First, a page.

Private Debt and Impact Investors

Private Debt and Impact Investors

A new study by the Symbiotics and GIIN research teams looks at private debt impact funds (PDIFs); that is, “independent investment vehicles that allocate on average more than 85% of their portfolios to private debt” and that look to the environmental and/or social impact their allocations will have.  

The goal of the survey was to begin building “a robust database” on the performance of PDIFs, “that will be maintained and regularly updated.”

The researchers found that the sample group (50 funds that meet the inclusion criteria and participated in the survey) have the following three important characteristics: they offer stable returns; allow for a range of risk-return strategies; and they have valuable real-world impacts such as “increased access to basic services like health and education to promotion of entrepreneurship and employment.”

Some Numbers

As to returns, the average since 2012 has been 2.6% yearly, with only 0.9% volatility. This means that PDIFs had a higher Sharpe ratio than many traditional investment products such as bonds or cash. They outperformed the three-month LIBOR USD more than five-fold. In general they serve as a “gateway for different types of investors who seek to generate social and environmental impact, or both, alongside a financial return.”

As to that range of strategies: the most adventurous funds included in the survey, called here the “fully unhedged funds,” recorded a solid return of 5.6% annually, although this did come as one might expect with greater volatility (5.2%).

Important, too, PDIFs have a “low to negative correlation with a range of other asset classes.”

Types of Funds in the Survey

A majority of the funds in the survey seek risk-adjusted market rate returns. A sizeable minority though, given the good work they are doing, aim for below market rate (BMR) returns. One gets what one seeks in this respect. Almost half of the BMR funds have negative net returns. But more than 90% of the MR seeking funds got positive returns, ranging as high as 6.6%.

Another important distinction within the survey sample is that between fully hedged, partially hedged, and fully unhedged funds, where the hedging in question involves the instability of several of the currencies in emerging markets vis-a-vis the U.S. dollar. When those currencies are stable over a period, the costs of hedging work as an anchor, and the unhedged funds can outperform. But that is, by definition, not a play for the risk-averse.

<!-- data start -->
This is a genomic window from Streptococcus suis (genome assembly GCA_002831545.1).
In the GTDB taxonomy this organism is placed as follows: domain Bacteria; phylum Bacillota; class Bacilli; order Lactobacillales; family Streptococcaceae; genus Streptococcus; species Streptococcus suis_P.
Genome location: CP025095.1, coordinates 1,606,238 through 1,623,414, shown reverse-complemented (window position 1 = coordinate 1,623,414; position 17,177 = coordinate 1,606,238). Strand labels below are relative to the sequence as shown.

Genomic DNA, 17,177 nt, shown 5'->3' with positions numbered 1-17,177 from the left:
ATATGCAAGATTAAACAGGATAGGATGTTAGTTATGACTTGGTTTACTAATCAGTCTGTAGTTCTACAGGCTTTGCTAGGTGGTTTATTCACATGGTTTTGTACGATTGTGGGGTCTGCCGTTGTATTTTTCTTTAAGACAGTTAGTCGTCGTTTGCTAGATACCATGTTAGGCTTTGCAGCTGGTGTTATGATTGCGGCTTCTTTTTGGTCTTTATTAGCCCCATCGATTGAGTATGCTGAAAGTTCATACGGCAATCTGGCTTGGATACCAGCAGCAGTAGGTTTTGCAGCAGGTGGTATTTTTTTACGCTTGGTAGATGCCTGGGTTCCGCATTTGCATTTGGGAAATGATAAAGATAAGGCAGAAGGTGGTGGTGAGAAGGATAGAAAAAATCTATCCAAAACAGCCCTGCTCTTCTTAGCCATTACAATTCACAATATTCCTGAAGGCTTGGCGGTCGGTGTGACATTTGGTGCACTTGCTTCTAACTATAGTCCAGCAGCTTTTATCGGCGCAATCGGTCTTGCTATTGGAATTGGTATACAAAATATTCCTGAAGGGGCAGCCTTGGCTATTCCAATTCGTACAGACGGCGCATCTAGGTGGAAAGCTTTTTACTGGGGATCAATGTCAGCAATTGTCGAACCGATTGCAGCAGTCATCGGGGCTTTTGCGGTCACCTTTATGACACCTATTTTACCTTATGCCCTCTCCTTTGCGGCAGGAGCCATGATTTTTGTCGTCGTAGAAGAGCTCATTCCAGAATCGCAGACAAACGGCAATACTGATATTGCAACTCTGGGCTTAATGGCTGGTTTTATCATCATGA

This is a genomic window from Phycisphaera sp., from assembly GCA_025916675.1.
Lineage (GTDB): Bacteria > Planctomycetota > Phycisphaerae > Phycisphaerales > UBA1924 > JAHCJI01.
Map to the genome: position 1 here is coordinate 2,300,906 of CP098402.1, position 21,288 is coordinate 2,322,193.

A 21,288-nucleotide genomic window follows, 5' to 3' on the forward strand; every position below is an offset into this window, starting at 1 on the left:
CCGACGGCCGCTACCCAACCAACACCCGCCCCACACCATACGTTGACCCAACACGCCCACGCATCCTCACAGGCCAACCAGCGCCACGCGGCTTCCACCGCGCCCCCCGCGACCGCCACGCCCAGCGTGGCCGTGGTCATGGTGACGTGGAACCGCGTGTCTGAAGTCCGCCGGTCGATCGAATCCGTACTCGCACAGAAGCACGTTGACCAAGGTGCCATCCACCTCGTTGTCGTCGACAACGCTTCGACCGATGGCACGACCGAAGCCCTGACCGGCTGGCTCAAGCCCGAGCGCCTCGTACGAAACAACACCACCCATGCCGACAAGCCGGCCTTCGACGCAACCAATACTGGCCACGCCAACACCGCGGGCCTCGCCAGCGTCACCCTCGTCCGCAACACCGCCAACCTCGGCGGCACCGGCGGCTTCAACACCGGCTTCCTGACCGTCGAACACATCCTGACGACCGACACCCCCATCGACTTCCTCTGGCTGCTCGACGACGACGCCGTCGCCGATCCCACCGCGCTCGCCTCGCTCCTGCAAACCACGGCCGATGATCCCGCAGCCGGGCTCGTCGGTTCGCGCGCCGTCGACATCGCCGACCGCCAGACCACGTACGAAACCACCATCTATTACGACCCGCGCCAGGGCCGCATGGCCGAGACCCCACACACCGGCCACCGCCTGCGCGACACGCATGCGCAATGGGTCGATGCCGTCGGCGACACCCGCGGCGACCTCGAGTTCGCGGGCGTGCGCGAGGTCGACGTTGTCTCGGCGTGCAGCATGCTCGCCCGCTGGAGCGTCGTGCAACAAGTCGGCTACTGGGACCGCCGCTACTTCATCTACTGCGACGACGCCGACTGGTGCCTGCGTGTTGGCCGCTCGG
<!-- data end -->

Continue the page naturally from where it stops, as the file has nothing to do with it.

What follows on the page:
Another distinction the report makes separates the levered from the unlevered funds. Using leverage does what one would expect: it “enhances portfolio performance if the underlying portfolio return exceeds the cost of debt.”

Debt investors can “usually expect a fixed-income return from levered funds over a certain period of time.” This return was roughly 3% through the period 2013-16.

Levered funds made up one thirds of the sample by number of funds, though they make up somewhat less (one fourth) by total assets under management.

A Sample

A section near the end takes a good look at three sample funds. For our purposes at AllAboutAlpha, we will mention just one of those three.

The researchers profile a fund that invests in food and agriculture in developing countries. It is an open-ended fund that endeavors “to contribute to the sustainable development of actors in the value chain of local agriculture who can directly or indirectly contribute to the socioeconomic and ecological development of rural regions.”

As of November 2017, this fund was invested in 44 developing countries and 53 commodities, financing agriculture organizations that allow it to reach 814,000 farmers.

In terms of social impact: one of the companies this fund financed helped rebuild the cotton crop in northern Uganda after a protracted period of armed conflict there. It established operations to buy and process cotton, and helped access international markets for that commodity. This company, aided by the fund’s capital, has established training services for area farmers that include agronomy, organic farming, post harvest handling, numeracy, and financial literacy.  

The Research Teams

Symbiotics SA is headquartered in Geneva, Switzerland, an investment advisory that works on deals, portfolio construction support, and monitoring services. It teamed up in this endeavor with the Global Impact Investing Network (GIIN) a New York based operation that calls itself “the global champion of impact investing.”  

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